In the first 10 minutes of The War on Drugs’ last album, Slave Ambient, Granduciel recited faded dreams (“In a dream you hold a knife/ In another dream you die/ It’s just a dream that we had once that went down in the night”) and encouraged himself to pull it together by loosening up (“Pick yourself up right down the line/ Lose yourself in your mind”). Revealing himself as a natural highway-dwelling rock singer while still fumbling here and there to pinpoint ideas, Granduciel was clearly right on the brink of finding his best voice, poised to drop a bomb on his next outing. That’s pressure. But by steadfastly staying true to himself, he skies over the bar with Slave Ambient’s follow-up three years down the line — an album which basically devotes its first 10 minutes to an ode to pressure. Granduciel is most himself when loose and dreaming, and though pressure lurks for him around every corner, he refuses to let it break his spirit. Laid-back? No: Defiantly laid-back. The album is, importantly, Lost in the Dream and not Freaking the Fuck Out.
That’s what enables Granduciel to devote 60 minutes of his best material to his battles in finding one lousy moment without anxiety, to slow down time for once, to beat back the relentless threat of mental illness and sound as easy as the wind all the while. He knows the dread will still poke its way through now and then; on the album’s one non-song, “The Haunting Idle”, he conducts an orchestra of a million effects to transcribe the murkier colors on the edges of the cover art — a photo of his apartment, where he spent an unhealthy amount of time holed up while writing Lost in the Dream — away from the window’s light represented in the defibrillating next track, “Burning”. There, Granduciel imagines himself on fire and struggling to keep a ship from capsizing, a concerning metaphor immediately preceded by his single most emphatic, joyous “whoo!” on an album with a lot of them.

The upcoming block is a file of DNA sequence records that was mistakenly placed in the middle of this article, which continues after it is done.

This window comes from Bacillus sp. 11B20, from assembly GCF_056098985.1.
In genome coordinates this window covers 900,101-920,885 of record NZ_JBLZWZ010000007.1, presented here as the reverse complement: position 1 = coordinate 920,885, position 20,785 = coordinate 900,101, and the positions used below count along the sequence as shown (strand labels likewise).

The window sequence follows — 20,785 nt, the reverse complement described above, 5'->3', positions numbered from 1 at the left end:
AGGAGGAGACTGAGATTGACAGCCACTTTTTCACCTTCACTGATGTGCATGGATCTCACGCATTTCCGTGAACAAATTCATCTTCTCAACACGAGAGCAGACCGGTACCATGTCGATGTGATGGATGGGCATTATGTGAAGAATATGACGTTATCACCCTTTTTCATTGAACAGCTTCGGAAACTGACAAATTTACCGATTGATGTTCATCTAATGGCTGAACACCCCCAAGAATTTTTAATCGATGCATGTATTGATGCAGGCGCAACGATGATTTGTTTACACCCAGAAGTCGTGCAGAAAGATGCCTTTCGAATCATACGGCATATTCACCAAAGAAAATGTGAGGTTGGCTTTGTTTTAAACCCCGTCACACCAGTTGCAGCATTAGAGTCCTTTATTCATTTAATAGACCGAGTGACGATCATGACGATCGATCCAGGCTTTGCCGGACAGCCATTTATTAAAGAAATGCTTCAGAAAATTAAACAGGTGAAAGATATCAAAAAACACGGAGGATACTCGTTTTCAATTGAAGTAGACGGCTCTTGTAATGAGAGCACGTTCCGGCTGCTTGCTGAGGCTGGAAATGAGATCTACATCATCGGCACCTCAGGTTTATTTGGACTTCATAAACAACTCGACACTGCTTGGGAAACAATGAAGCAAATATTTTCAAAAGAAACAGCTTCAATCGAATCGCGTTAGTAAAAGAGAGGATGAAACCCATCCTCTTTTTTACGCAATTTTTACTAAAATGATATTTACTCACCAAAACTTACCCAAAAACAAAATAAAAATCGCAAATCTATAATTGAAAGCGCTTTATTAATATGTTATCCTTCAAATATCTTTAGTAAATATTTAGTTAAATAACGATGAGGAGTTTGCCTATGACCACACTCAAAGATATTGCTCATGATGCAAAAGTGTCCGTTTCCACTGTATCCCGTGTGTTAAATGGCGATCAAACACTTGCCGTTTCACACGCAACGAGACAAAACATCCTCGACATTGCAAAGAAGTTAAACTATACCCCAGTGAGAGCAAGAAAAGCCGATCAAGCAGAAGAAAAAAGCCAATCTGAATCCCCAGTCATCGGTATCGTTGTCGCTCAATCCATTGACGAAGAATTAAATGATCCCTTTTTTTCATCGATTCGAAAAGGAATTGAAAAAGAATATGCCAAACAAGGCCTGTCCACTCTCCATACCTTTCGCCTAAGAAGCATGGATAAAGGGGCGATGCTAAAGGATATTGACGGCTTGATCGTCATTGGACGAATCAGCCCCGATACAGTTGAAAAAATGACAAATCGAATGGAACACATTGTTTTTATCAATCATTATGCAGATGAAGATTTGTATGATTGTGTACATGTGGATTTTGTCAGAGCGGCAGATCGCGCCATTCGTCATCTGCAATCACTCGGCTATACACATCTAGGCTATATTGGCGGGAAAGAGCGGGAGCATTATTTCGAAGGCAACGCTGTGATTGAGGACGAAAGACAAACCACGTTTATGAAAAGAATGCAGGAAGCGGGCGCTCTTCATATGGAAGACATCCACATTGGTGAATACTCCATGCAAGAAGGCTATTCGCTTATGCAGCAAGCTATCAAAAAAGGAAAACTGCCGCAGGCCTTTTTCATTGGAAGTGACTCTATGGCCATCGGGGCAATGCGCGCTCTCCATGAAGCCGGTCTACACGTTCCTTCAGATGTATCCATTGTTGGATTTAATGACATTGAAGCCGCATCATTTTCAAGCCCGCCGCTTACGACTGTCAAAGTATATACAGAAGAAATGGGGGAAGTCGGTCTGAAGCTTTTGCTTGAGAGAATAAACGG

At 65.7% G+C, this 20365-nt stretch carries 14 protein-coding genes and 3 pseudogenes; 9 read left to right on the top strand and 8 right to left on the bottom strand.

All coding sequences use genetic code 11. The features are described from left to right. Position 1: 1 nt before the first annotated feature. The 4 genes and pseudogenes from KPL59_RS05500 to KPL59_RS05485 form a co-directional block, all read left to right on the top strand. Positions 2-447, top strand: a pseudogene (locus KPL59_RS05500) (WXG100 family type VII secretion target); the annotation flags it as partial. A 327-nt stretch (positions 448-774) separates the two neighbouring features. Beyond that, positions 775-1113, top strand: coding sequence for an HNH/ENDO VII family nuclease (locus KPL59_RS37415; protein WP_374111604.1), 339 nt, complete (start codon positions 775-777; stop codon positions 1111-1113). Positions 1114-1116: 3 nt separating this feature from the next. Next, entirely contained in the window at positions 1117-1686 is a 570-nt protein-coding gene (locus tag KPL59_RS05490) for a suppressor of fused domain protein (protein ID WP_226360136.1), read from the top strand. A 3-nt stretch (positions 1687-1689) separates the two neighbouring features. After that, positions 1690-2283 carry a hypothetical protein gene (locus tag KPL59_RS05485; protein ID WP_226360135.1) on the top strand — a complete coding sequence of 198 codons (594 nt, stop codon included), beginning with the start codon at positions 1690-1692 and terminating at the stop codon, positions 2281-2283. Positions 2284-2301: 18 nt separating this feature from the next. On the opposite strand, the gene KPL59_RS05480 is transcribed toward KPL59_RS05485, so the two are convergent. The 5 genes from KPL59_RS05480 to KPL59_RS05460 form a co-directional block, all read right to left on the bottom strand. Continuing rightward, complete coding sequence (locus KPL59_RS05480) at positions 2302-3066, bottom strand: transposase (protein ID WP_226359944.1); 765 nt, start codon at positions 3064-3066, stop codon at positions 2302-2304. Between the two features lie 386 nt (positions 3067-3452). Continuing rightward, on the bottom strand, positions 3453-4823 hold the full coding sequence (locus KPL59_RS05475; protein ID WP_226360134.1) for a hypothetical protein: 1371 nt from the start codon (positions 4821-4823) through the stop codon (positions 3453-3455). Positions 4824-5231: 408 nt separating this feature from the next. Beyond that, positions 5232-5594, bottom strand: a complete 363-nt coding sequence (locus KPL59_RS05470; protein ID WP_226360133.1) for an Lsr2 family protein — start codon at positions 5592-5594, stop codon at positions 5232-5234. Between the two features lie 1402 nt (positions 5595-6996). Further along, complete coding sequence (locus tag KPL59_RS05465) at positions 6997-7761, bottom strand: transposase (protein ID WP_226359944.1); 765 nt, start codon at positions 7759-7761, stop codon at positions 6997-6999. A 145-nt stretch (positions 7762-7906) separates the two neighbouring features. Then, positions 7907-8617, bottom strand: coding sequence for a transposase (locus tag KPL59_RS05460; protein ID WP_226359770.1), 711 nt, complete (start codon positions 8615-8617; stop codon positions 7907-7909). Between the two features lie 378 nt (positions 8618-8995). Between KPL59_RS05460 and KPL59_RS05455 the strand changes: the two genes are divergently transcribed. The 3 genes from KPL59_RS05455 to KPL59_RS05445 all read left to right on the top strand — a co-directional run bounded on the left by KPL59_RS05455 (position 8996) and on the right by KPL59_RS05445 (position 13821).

In tune with Granduciel’s way of evoking synchronicity, there’s a cosmic truth to Lost in the Dream triumphing this year. For one, Granduciel is personally seizing the crown off the head of his musical soulmate, Kurt Vile, who made last year’s finest classic rock-rooted album and also opened it with a brilliant, 10-minute statement of purpose. (The two are former songwriting partners and owe their careers to each other.) And, for Secretly Canadian, the Indiana-based label behind every War on Drugs release, it’s a poignant landmark following the year it lost its godfather, Jason Molina, who a decade ago was doing more than anyone to keep Americana exciting. That’s a feather Granduciel can now wear in his cap (or on his guitar neck) because he has yet to crack under the pressure: a constant source of torment for which he couldn’t sound more grateful. –Steven Arroyo